DescriptionKnown for their high sensitivity to their surroundings coupled to rapid optical feedback, liquid crystals have attracted considerable interest for sensing applications. Many existing technologies are good at telling that there’s a contaminant of some kind (such as a volatile gas, something that changes temperature, or a surface active molecule), and this responsiveness can be incorporated into platforms such as fibers, rubbers, and gels. However, not much work has looked into whether or not we can actually extract information about what exactly is present: for example, is it possible to distinguish between surfactants and fats present? Can we use a liquid crystal-based sensor to detect if a specific molecule or protein is present in a system? And can we also extract information about how much of something is present?
In this presentation, I present some advances we have made in liquid crystal interfaces to rapidly detect the identity and quantity of a target molecule present in a system. First, we look at using cholesteric liquid crystal droplets to probe the identity of specific fatty acids, lipids, and tensides present in an aqueous medium. Owing to how differently molecules with different head and tail groups can pack at the LC-water interface, we can correlate this to a color signature specific to a given molecule by simply analyzing the ratios of red, green, and blue present. Cholesteric LC droplets, through simple suspension in a PVA solution, can additionally be dried on glass slides, retaining their responsiveness to amphiphiles while allowing us to also unveil the dynamics of the alignment switching process. We additionally can use cholesteric LC droplets for in vivo sensing inside zebrafish, probing the presence of certain fatty acids that may be the byproducts of diseased and unhealthy gut microbiota.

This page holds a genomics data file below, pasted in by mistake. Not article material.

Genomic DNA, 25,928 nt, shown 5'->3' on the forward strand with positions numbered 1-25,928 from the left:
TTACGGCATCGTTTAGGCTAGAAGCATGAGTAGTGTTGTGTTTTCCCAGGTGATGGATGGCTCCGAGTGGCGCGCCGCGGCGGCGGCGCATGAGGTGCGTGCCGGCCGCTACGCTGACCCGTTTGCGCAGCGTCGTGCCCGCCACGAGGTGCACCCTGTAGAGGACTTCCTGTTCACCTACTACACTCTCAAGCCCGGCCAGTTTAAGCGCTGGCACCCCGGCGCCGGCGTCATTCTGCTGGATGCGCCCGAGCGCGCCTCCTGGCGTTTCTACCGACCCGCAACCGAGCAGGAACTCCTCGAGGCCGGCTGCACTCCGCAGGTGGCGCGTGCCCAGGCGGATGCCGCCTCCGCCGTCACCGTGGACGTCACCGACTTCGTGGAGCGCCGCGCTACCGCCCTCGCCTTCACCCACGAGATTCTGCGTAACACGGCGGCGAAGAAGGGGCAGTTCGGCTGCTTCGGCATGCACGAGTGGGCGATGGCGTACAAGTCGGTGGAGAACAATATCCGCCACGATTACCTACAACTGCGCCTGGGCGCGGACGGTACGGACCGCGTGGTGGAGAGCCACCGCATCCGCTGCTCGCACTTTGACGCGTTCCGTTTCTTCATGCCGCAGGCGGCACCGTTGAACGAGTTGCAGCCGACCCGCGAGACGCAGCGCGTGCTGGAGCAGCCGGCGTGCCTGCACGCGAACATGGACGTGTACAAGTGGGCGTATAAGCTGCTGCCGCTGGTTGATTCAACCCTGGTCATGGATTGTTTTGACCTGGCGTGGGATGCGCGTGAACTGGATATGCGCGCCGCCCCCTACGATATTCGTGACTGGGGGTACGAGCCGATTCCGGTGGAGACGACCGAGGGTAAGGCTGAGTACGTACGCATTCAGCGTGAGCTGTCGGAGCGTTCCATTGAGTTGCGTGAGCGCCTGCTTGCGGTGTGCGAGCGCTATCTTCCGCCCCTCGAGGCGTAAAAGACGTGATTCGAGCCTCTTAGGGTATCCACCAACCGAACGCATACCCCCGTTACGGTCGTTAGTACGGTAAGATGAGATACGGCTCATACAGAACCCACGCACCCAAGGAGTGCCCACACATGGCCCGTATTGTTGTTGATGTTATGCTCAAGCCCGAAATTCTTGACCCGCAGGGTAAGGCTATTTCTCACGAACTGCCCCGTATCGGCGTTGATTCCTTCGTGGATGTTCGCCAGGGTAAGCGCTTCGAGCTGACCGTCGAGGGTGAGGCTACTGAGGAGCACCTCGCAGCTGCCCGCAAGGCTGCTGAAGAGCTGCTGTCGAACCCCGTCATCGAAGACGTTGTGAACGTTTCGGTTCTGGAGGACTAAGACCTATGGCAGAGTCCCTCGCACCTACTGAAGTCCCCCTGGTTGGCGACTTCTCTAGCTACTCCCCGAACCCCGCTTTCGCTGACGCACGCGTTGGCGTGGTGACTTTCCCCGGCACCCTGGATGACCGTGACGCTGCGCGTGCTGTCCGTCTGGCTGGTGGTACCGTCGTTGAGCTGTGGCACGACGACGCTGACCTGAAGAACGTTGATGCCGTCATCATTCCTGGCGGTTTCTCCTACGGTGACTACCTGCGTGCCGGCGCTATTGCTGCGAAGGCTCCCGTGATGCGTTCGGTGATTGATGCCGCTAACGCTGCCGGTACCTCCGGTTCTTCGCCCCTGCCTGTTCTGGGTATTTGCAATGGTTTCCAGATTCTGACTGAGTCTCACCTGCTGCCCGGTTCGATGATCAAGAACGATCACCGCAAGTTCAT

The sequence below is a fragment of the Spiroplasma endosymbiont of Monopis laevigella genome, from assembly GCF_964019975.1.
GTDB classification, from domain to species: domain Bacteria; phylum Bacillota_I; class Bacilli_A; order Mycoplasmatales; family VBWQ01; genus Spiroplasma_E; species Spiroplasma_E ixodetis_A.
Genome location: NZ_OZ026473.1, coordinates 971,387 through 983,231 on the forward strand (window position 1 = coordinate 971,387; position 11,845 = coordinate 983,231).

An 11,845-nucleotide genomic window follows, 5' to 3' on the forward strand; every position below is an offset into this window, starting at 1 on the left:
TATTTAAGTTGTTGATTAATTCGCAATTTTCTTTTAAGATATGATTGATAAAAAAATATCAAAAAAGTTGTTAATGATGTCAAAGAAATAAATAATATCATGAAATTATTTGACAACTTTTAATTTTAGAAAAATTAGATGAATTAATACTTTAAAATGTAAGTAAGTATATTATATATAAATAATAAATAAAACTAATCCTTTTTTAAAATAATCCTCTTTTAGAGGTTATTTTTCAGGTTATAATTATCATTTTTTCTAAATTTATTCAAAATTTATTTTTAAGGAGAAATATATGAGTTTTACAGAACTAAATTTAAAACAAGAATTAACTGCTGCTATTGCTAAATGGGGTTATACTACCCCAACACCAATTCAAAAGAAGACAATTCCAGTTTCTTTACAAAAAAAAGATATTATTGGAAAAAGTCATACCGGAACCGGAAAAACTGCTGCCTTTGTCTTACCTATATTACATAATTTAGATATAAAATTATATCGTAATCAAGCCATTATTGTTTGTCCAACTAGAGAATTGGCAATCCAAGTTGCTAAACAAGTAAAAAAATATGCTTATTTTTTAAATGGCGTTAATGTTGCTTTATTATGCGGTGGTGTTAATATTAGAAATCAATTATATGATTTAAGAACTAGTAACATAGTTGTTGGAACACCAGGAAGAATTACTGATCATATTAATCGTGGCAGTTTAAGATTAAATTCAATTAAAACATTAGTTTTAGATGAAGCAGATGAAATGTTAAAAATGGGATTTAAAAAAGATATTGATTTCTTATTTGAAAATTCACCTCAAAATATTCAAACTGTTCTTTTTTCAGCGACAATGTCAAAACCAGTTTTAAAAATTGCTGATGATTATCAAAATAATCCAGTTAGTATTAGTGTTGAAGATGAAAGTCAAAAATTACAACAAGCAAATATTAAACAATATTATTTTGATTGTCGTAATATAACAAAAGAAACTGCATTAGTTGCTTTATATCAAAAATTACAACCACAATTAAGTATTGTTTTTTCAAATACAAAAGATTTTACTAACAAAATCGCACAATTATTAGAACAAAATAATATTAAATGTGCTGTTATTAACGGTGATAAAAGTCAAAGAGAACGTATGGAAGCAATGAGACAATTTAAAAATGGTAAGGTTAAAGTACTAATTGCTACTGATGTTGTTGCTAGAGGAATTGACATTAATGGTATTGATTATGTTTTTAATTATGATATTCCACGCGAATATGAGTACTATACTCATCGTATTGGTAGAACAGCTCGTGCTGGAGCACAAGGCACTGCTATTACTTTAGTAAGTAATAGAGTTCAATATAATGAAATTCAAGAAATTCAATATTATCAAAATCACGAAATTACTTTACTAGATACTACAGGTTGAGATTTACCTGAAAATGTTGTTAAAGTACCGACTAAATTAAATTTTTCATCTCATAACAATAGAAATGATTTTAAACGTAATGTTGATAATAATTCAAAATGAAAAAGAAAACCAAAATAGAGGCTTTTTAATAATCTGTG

Secondly, I will present work on using LC interfaces as platforms for immunoassays. Through a sequence of biotin-avidin linkages, we can sensitize an interface of a liquid crystal to the presence of a given molecule through attachment of antibodies. This functionalized interface is specific, responding to the presence of a positive control but showing no response in the presence of a negative control. This gives us another approach to detect, in particular, less surface-active macromolecules of biological relevance, such as pathogens or other signs of disease.
|Period||27 Jun 2022 → 30 Jun 2022|
|Event title||Rank Prize Symposium for Optoelectronics (Liquid Crystal Technologies for Light)|
|Location||Grasmere, United Kingdom|
- Sensing Liquid Crystals